Hundreds of millions of dollars are being made available through cap and trade auction proceed allocation to the Affordable Housing and Sustainable Communities (AHSC) program, which funds land-use, housing, transportation, and land preservation projects that support infill and reduce greenhouse gas (GHG) emissions. (More background here).
These funds represent a huge opportunity for local governments – particularly for local governments in need that contain disadvantaged communities (as identified by CalEPA under SB535). However, planning and designing projects, and qualifying and applying for funds, can be a challenge – especially for governments already challenged in capacity and resources.
In a workshop held by Gateway Cities Council of Governments in Paramount, CA, funding information and technical assistance opportunities were presented this week by a number of experts – including SEEC (through the Institute for Local Government and the Coordinator), the Southern California Association of Governments (SCAG), the Strategic Growth Council, who administers the AHSC program, and affordable housing developers and nonprofits (including Enterprise, Abode Communities, and Meta Housing Communities) that have worked on projects under the AHSC program and were able to share best practices and lessons learned. Among them are:
- Start planning early: if an AHSC program application is due in March, it’s not a bad idea to start identifying a viable project and discussing scope across City departments and identifying partners a full year early (now!). Read the AHSC program guidelines thoroughly (updated guidelines available on SGC’s website, here) and think about what is required for housing-related infrastructure, transportation related infrastructure, transportation related amenities,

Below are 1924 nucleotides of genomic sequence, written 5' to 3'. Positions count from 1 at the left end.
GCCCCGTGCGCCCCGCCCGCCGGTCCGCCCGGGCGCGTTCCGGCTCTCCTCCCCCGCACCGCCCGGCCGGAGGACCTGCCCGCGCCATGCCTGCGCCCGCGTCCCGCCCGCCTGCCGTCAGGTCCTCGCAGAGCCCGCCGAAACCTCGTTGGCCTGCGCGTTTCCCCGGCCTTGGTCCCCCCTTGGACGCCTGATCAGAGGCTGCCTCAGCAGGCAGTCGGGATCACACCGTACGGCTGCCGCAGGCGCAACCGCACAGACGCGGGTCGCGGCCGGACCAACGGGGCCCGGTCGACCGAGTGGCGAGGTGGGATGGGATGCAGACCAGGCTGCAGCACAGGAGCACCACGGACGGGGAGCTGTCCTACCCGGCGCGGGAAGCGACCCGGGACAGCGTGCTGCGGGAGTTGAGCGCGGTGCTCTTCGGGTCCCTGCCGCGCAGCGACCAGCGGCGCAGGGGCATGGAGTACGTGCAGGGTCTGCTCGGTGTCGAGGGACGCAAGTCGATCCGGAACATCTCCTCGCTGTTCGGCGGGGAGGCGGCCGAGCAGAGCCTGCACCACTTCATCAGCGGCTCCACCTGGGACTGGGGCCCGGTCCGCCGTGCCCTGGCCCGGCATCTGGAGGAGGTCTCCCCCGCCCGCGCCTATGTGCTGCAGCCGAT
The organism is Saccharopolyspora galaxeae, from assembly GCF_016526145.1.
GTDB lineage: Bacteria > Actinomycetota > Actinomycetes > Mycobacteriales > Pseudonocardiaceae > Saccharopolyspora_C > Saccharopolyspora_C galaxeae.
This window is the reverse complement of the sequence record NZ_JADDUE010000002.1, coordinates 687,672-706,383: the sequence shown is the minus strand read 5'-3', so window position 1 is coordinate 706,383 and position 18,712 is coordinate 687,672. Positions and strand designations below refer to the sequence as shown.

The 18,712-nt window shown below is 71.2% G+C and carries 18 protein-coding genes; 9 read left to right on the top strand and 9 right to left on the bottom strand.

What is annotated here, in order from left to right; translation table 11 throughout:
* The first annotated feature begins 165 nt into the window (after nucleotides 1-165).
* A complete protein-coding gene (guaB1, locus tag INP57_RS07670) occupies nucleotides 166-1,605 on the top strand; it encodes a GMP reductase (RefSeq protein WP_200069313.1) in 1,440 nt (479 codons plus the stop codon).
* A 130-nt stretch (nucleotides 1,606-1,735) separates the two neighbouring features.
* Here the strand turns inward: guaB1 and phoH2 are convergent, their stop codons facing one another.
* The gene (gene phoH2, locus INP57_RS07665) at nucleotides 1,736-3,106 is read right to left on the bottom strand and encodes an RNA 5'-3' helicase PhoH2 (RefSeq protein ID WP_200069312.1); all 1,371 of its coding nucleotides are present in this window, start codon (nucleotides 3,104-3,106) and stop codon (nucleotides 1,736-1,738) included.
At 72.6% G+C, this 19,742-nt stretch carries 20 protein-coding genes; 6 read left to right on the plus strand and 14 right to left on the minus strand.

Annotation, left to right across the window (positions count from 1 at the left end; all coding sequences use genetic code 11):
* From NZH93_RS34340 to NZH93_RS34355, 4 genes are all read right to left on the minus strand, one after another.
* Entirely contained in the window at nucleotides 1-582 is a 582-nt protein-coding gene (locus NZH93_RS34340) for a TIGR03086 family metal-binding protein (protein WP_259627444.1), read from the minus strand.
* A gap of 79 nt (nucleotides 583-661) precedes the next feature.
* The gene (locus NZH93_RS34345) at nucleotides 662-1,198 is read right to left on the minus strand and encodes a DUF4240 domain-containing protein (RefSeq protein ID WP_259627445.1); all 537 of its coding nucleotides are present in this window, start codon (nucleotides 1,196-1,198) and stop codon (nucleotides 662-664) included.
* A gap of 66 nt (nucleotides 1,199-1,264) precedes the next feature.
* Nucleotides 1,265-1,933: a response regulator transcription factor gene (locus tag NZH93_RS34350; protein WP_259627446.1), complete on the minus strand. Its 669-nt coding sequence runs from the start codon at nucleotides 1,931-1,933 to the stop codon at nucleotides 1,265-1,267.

- Align with City leadership and get support early: City Managers, Mayors, and City Council members should all understand and identify with the value of the project. The project may need additional funds leveraged (requiring City Council approval); and the project will certainly require leadership in the know
- Keep communication open across departments (and jurisdictions?): The project will certainly require working together closely across multiple local government departments – depending on how your City is organized, this may mean Housing, Transit, Public Works, Planning/Zoning, Environment, and leads on sidewalks, curbs, and street lighting. If your project touches multiple jurisdictions (or if it relies on multi-jurisdictional transit), you may need to work with others as well. Communicate process, progress, needs and deadlines regularly to keep everyone on track. Developers cited regular interdepartmental meetings as a good best practice.